Monday, November 30, 2009
Just a few miles down the road from Westvaco (Friday's post) is Falling Spring Falls. This was a surprise to find! I read that this is rare type of fall for Virginia where most falls are cascades and slides.
Information from the Virginia State Parks website:
Located in Alleghany County on the Jackson River, this stream rises from Warm River Cave approximately one mile north. Warm thermal spring water and a cold stream of shallow groundwater mix in the cave before surfacing as Falling Spring Falls. The water is supersaturated with carbonate that forms travertine, a form of limestone, at the base of the waterfall.
Underneath the 80 foot drop from the Falling Spring Falls is an undercut cliff. The constantly wet rock faces within the spray or splash zone of the falling water creates a moist microhabitat called a spray cliff community.
Spray cliff communities on limestone in Virginia are considered rare. This area features 14 bryophyte or moss species.
Informational sign at Falling Spring Falls overlooking the falls. This sign has information about the botany of the falls.
According to the book, “Historical Sketches of the Alleghany Highlands” by Gay Arritt, 82 acres of land including the Falling Spring Falls was granted by King George III of Great Britain to Gabriel Jones in August 1771. In 1780 Thomas Jefferson, as Governor of Virginia, granted the property to Major Thomas Massie.
This site was once visited by Jefferson to survey the falls and he mentions it in his manuscripts “Notes on the State of Virginia” written in 1781.
“The only remarkable cascade in this country is that of the Falling Spring in Augusta,” wrote Jefferson, “…it falls over a rock 200 feet into the valley below.”
From 1914 to 1926 a producer of travertine material, Ohio C. Barber Fertilizer Company, mined fertilizer in Barber, Virginia, now called Falling Spring. In 1927 Falling Spring Lime Company assumed operations until 1941. Mining operations necessitated the relocation of the falls where it now plunges only 80 feet.
Electricity generated from the falls was used to run the lime crushing plant and to operate an electric railway hauling travertine from the mine.
On November 28, 2004, Mead Westvaco donated the Falling Spring Falls and approximately 19 surrounding acres to the Virginia Department of Conservation and Recreation.
Also read somewhere else that the fall is beautiful when frozen. I'll have to see that!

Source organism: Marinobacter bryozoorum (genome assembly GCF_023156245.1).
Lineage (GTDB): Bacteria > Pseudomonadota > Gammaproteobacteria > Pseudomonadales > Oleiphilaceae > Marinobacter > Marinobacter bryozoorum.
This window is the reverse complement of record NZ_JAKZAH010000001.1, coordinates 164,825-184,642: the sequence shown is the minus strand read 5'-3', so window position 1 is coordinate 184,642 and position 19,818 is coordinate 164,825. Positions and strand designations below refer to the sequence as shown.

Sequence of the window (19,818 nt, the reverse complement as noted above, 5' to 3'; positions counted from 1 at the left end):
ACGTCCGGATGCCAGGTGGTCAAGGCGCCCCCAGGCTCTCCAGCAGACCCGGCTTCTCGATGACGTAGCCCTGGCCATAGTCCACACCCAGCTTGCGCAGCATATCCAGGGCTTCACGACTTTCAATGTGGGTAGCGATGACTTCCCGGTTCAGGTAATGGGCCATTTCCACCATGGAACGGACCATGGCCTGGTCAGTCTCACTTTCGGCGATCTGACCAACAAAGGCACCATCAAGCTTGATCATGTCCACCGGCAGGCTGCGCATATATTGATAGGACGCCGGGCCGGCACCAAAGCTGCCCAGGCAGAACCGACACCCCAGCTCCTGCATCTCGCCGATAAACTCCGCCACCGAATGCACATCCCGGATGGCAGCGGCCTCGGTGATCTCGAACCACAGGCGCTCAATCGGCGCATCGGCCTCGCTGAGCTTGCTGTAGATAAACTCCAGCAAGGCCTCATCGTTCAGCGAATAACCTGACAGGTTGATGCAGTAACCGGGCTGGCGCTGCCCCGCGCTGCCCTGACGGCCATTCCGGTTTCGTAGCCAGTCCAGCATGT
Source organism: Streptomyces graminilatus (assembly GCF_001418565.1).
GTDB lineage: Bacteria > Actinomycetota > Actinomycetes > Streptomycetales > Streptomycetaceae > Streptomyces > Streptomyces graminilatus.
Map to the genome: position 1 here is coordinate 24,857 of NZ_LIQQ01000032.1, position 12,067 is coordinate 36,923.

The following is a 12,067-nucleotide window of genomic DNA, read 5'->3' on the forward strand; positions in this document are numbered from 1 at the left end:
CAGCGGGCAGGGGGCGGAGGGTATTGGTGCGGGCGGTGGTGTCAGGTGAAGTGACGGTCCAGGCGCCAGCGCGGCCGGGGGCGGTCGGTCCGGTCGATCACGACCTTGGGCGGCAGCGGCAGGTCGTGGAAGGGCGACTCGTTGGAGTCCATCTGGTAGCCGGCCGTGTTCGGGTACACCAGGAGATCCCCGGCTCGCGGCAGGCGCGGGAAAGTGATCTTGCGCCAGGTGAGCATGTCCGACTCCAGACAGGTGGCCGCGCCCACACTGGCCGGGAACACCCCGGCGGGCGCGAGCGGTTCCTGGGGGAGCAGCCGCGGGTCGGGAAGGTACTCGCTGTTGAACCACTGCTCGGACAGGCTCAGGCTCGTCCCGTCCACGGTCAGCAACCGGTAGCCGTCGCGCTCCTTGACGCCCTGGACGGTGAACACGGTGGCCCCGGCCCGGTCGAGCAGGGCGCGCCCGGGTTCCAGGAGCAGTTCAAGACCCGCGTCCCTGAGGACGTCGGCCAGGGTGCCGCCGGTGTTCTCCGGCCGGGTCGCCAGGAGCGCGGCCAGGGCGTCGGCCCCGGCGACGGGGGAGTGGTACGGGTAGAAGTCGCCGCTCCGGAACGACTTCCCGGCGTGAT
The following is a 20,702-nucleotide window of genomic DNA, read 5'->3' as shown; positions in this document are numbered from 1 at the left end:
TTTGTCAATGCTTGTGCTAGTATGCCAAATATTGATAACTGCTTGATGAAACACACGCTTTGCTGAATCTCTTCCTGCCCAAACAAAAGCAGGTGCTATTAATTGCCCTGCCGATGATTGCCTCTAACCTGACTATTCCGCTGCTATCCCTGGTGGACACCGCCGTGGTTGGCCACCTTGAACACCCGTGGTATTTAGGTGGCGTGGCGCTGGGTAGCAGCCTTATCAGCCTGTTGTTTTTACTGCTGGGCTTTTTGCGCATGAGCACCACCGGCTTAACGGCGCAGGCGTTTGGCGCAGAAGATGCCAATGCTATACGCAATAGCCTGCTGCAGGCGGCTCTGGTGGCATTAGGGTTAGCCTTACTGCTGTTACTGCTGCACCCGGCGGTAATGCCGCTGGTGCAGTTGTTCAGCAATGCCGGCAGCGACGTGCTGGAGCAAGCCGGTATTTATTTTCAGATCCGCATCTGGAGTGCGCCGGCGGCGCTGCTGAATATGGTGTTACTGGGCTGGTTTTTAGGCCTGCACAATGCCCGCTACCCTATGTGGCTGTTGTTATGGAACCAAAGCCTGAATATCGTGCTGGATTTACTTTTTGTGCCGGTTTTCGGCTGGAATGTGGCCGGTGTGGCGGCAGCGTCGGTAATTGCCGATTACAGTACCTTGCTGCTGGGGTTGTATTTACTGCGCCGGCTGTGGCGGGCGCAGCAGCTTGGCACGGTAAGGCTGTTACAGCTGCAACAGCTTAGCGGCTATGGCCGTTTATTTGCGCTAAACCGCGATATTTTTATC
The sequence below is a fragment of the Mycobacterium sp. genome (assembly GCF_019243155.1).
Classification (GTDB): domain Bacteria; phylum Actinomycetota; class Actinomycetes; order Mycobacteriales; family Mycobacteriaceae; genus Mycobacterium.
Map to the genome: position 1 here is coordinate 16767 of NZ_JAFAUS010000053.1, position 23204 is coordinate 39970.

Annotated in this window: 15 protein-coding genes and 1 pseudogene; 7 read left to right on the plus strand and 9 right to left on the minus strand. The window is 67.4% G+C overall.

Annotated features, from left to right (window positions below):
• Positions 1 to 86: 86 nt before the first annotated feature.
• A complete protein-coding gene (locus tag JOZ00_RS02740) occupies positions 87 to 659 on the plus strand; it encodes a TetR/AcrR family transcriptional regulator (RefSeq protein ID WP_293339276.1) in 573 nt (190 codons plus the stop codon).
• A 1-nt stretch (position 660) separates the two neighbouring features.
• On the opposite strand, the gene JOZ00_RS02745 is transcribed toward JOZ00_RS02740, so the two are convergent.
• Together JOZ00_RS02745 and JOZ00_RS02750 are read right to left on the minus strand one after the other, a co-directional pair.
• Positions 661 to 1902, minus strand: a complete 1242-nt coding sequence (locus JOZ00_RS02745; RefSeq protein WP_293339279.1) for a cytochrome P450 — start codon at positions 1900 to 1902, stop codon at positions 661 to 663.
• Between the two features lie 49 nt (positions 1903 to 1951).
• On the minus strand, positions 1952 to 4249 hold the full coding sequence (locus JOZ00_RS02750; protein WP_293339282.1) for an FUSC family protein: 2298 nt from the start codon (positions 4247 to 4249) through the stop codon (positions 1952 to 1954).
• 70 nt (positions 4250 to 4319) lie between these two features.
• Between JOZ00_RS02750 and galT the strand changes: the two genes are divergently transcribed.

Friday, November 27, 2009
Heading into Covington, in search of the covered bridge, we came upon this ginormous plant, Westvaco. We didn't know what it was at the time but the place is huge. So of course I had to google it when I came home (what would we do without Google?).
Turns out this is the Mead/Westvaco paper mill. The Covington Mill is one of the most technologically advanced bleached paperboard manufacturing facilities in the world. The mill stretches 1.5 miles along the Jackson River and employs about 1,500 people. It produces more than 2,500 tons of bleached paper and paperboard each day and exports its products to more than 60 countries. This facility manufactures paperboard used for premium folding cartons, for aseptic and other liquid packaging and for printing applications that include books, greeting cards and sports cards.
According to their website, they state that their Pollution Prevention Program is always looking for new ways to reduce emissions into the air, land and water and lessen the impact of its operations on the environment, employees and community.
By the looks of those plumes of smoke going into our atmosphere, they have their job cut out for them.
Any Black Friday shoppers out there? Did you get a good deal? I've never attacked the stores at dawn on Black Friday, in fact I stay as far away from any type store today! And did I hear that Toys R Us even opened earlier this year? At midnight? I think this whole Black Friday deal is getting way out of control. I wonder if other countries do this or if it's just American greed?